Leukemia Market Driven by Need for Diagnostics, Personalized Therapies

Leukemia Market Driven by Need for Diagnostics, Personalized Therapies


Oct 17, 2016

Blog Life Sciences , Pharmaceuticals Leukemia Market Driven by Need for Diagnostics, Personalized Therapies

The incidence and mortality rates for most cancers are increasing in emerging countries, mainly due to the adoption of unhealthy Western lifestyles such as smoking, physical inactivity, and poor diet. In particular, therapies for hematological (blood) cancers are leading growth in the global market for hematological drugs and diagnostics, according to BCC Research. This market includes three segments: hematological disorders (for example, anemia), hematological cancers, and instruments and reagents.

The global market for hematological drugs and diagnostics is expected to grow from nearly $86.5 billion in 2015 to $124.3 billion in 2020 at a five-year compound annual growth rate (CAGR) of 7.5%. Hematological disorders, the largest segment, is expected to reach $57.3 billion and $80.0 billion in 2015 and 2020, respectively, reflecting a five-year CAGR of 6.9%. The expected decline in the annual cost of treating blood disorders and the patent expirations of key drugs should slow market growth of this segment. Hematological cancers, the fastest-growing segment, should increase from approximately $24.0 billion in 2015 to $38.2 billion in 2020, with a five-year CAGR of 9.7%.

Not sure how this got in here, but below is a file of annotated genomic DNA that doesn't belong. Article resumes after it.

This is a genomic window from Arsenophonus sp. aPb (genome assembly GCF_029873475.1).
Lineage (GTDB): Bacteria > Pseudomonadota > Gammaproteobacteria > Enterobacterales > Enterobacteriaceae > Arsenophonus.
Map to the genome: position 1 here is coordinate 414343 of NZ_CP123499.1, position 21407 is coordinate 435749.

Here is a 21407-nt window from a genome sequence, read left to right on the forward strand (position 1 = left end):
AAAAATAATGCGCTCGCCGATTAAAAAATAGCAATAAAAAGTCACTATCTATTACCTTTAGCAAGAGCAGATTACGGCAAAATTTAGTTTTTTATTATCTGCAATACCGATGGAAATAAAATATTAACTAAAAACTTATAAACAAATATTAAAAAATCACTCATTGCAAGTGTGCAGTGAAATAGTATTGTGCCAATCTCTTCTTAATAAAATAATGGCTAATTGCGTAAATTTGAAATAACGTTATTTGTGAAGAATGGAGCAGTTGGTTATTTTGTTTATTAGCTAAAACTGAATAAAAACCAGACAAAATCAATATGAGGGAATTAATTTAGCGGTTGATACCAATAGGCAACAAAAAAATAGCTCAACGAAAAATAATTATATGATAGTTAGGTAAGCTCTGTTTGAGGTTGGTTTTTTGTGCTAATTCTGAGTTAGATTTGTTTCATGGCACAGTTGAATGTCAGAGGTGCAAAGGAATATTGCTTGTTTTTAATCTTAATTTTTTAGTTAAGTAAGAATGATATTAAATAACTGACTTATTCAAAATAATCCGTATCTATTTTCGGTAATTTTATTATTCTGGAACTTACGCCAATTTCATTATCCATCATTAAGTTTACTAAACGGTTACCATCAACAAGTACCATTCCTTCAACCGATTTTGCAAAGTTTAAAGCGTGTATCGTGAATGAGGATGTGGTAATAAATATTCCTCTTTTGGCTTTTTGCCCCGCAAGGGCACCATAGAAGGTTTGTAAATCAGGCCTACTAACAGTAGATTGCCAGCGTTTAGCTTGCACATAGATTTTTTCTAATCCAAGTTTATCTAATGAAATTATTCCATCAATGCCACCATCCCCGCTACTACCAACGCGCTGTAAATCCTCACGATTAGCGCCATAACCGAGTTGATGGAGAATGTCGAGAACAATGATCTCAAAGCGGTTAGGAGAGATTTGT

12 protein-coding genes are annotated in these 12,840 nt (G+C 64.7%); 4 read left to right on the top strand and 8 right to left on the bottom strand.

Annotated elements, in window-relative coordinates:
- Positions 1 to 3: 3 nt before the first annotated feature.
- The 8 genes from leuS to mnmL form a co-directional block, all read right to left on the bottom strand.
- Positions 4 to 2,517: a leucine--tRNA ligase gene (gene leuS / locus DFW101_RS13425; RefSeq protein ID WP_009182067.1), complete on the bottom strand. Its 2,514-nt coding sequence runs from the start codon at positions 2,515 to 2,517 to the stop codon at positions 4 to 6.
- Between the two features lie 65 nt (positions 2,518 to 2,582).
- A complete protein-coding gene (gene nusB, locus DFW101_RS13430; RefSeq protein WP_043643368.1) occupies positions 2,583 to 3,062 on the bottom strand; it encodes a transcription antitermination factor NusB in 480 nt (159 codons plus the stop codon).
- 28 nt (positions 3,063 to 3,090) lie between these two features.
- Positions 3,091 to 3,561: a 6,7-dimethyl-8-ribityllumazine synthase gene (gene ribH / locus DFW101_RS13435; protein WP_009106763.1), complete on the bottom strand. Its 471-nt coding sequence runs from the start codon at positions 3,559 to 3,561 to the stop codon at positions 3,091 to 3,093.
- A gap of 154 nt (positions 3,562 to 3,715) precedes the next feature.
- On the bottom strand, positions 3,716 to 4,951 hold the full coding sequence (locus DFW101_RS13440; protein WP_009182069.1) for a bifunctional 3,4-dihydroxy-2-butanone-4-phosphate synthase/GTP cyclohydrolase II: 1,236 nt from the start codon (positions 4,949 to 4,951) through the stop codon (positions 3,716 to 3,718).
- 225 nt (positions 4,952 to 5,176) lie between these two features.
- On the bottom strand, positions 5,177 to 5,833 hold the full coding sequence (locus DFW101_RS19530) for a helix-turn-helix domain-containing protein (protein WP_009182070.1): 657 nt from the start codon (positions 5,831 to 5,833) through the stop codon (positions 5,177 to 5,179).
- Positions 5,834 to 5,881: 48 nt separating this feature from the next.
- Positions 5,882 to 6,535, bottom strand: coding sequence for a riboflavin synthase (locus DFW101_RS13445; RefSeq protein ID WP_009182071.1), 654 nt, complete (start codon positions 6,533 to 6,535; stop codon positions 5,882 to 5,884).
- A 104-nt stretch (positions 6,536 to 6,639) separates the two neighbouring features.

The diagnostic and treatment market for hematological cancers (i.e., cancers of the blood, bone marrow, and lymphatic systems) will be driven by the growing population of individuals suffering from leukemia, along with novel drugs that offer improved efficacy. Leukemia remains an area with limited treatment options and a high unmet need for early diagnosis. The global leukemia market is dominated by chronic myeloid leukemia (CML), followed by acute lymphocytic leukemia (ALL), chronic lymphocytic leukemia (CLL), and acute myeloid leukemia (AML).




In a first for the disease, there is now an FDA-approved companion diagnostic and drug pairing intended to treat a specific population of patients with leukemia. In April, the FDA granted approval of Abbott Molecular’s Vysis CLL FISH probe kit, which detects the 17p gene deletion in patients with CLL, and a drug intended to treat such populations, AbbVie’s Venclexta. The 17p deletion is linked to a lower response rate to chemotherapy and is more prevalent in patients with relapsing or refractory CLL. Venclexta is approved for those CLL patients with the 17p deletion who have received at least one prior therapy. According to statistics from the American Cancer Society, there are expected to be approximately 19,000 new cases of CLL in the United States in 2016, mainly in adults older than 55.


Combos such as Abbott/AbbVie’s are vitally important. New genetic findings reveal that the hematological cancer known as AML is not one disease but at least 11 different types. Scientists say the discovery could aid diagnosis and lead to new treatments that are geared toward fighting the different types of the disease.